DP/30 @ TIFF 2012: Silver Linings Playbook, actor Jennifer Lawrence
As Jennifer Lawrence has quickly rose to Hollywood stardom ever since The Hunger Games came out in the past year, she has been kept in the spotlight. She’s garnered a huge fan base, ranging from tween fans of The Hunger Games to 60-year-old Oscar voters–and it isn’t only her Oscar-nominated performances or magazine-ridden cover shoots that people love her for, but also for her unfiltered conversation on loads of topics, as she’s been the so-called “queen of Hollywood real-talkers”.
But, there’s something particularly intriguing about this girl. I’ve grown to have a lot of respect and adoration for her over the year–she’s a complete ‘loser’ like me in the sense that exaggerated successes really mean nothing to us and we just want to do our jobs and be homebodies. Also, being so young and being such an old woman at the same time creates a sense of humor in the entertainment today’s youth finds joy in.
As her role in Silver Linings Playbook has been, by far, one of my favorite characters I’ve seen in such a long time–her complexity, brokenness, and dark humor create a reality for me–I’ve grown to really become almost unhealthily obsessed with this movie and her role. Plus, she’s got a good head on her shoulders as I find her smarts of this whole business extremely comforting…
Do people ever get comfortable with fame?
“I can’t tell if it’s a good thing or a bad thing, to finally get used to [fame]. I mean… Fame is such a predictable, simple thing that it’s hard to be awestruck by it. It doesn’t impress me at all, it’s a very predictable thing—you put somebody’s face on a billboard and everybody thinks that, you know, they’re an alien, and treats them differently and thinks that they’re special and they’re not. You know, if we put your face everywhere and you came out with a movie and everybody started, it would be the same thing for you. Like, it’s not… I’m not special. It’s just–that’s how fame works.”
Are you concerned about it going away, or…?
“No, that’s actually a peaceful thought for me… when I start to get anxiety. You know, it’s not easy for a girl–you know–a young girl to look in her rear view mirror and be chased and followed by fifteen men even when you know that they’re not–you know that it’s safe–but I think your body doesn’t really… It’s scary. I always knew it’d be annoying but I didn’t think it would be scary. And the only thought that comforts me is that it can’t be relevant forever.”
On Jennifer Lawrence’s character Tiffany Maxwell in Silver Linings Playbook
Tiffany: I was a slut. There will always be a part of me that is dirty and sloppy, but I like that, just like all the other parts of myself. I can forgive. Can you say the same for yourself, fucker? Can you forgive? Are you capable of that?
I think I am so drawn to her character Tiffany in this movie because, for all of the “craziness” society bestows on her, she owns up to all of it. She admits she’s slept with people in her office because she was depressed her husband died. So, people call her a slut. She reacts with “So what?” We’ve all got problems. So why do we judge people? She tells Bradley Cooper’s character Pat that he’s so afraid of accepting the joy he finds in hearing her sleeping with men and women in her office because people will think of him as a perv. So, why do people submit to how society sees us? Though she may seem so crazy and unconventional, there’s a dazzling truth in what she says that we all are so afraid to own up to. She pushes us to ask ourselves why we have conformed so much to society’s expectations of us.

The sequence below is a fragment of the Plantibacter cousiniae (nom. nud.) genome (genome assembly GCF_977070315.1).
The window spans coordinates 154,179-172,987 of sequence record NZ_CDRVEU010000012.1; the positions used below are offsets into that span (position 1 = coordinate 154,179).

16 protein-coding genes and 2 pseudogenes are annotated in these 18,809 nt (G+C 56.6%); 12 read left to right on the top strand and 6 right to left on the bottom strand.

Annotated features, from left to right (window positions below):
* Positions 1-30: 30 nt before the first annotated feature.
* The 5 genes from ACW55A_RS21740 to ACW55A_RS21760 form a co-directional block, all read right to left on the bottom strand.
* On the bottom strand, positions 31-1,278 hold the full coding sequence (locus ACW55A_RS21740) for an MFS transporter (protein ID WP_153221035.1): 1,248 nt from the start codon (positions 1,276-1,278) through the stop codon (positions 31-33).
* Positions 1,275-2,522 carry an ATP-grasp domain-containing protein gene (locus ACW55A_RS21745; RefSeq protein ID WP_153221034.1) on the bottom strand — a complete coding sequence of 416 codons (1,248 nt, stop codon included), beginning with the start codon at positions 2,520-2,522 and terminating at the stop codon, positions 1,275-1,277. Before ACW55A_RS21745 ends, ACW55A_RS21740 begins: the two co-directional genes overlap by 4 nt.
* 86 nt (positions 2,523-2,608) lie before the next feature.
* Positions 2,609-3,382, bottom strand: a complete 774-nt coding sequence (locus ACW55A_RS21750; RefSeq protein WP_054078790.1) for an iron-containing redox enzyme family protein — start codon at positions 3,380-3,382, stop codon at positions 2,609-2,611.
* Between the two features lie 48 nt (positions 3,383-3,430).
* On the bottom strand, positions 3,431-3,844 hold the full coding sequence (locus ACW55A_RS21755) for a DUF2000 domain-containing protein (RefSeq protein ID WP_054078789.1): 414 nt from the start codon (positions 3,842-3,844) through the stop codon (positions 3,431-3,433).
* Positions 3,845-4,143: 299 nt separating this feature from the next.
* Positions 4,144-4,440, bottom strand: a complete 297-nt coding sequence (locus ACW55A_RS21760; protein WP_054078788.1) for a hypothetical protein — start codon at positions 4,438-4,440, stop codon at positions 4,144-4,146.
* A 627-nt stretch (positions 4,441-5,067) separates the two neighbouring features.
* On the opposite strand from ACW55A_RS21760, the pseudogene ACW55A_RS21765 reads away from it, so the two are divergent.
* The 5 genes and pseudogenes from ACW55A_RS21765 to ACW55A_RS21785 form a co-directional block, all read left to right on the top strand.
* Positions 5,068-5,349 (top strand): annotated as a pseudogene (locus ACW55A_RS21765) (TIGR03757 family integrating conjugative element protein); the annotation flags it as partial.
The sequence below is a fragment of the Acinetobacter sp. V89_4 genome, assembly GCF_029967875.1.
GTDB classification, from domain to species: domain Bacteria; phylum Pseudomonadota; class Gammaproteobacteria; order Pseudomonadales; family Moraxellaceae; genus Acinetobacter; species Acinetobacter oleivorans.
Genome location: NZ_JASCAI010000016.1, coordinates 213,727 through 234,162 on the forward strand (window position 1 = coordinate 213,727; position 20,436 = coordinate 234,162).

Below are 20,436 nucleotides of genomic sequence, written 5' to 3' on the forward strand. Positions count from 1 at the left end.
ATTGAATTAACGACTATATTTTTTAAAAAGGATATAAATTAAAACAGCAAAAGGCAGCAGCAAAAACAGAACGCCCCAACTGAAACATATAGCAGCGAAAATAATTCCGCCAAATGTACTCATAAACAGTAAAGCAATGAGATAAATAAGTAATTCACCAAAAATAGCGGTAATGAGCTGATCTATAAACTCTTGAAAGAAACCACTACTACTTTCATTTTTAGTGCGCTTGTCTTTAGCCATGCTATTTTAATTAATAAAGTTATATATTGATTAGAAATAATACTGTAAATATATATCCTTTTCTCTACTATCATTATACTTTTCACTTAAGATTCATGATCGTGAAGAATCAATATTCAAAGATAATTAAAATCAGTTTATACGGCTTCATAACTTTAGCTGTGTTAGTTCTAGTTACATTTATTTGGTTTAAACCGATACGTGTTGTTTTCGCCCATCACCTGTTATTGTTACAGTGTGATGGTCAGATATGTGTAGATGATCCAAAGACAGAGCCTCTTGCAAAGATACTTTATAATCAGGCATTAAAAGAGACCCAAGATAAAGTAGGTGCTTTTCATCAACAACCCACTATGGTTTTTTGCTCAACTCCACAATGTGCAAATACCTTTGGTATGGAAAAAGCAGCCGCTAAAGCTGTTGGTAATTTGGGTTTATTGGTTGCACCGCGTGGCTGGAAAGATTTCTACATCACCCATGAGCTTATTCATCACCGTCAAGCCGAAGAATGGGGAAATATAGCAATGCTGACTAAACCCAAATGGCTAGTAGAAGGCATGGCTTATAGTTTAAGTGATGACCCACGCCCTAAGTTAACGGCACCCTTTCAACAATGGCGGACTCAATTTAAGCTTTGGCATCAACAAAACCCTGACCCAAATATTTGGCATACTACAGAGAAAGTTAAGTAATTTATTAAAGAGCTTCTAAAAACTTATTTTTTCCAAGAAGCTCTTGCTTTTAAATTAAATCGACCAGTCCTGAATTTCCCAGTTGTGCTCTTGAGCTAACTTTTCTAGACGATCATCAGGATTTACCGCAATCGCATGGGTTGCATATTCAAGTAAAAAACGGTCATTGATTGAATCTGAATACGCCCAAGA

She is also an artistic soul at the same time. Even though she knows she isn’t a great dancer, she likes to dance because she purely loves it for how it makes her feel–it’s her therapy. She finds beauty in feeling and in emotion, and thrives on that. She only wants Pat to connect with that, because having a feeling or emotion or being vulnerable is completely okay. Why should we hide how we feel? Own it, she encourages.
There is a lot of engaging dialogue between the two that really makes their screen-time shine. These characters are so broken and dynamic but so blessed at the same time; the silver lining really is in the beauty of these seemingly hurt characters, who are probably like a lot of us at the same time.
There’s something extremely comforting and brilliant about finding a film and character you connect to, in some way or another. Maybe it be her rashness, her boldness, her dark humor, her brokenness, her doing things for others and getting nothing but emptiness in return, her attractiveness that makes her tired of men trying to pursue her, or what-have-you… It’s all one and the same. This feeling is like seeing yourself in another person that makes you feel less alone and more connected to someone out there who may be feeling the same way, or going through the same things.
I just loved this movie, my goodness. Read my first write-up about it here. I loved it so much I had to see it twice.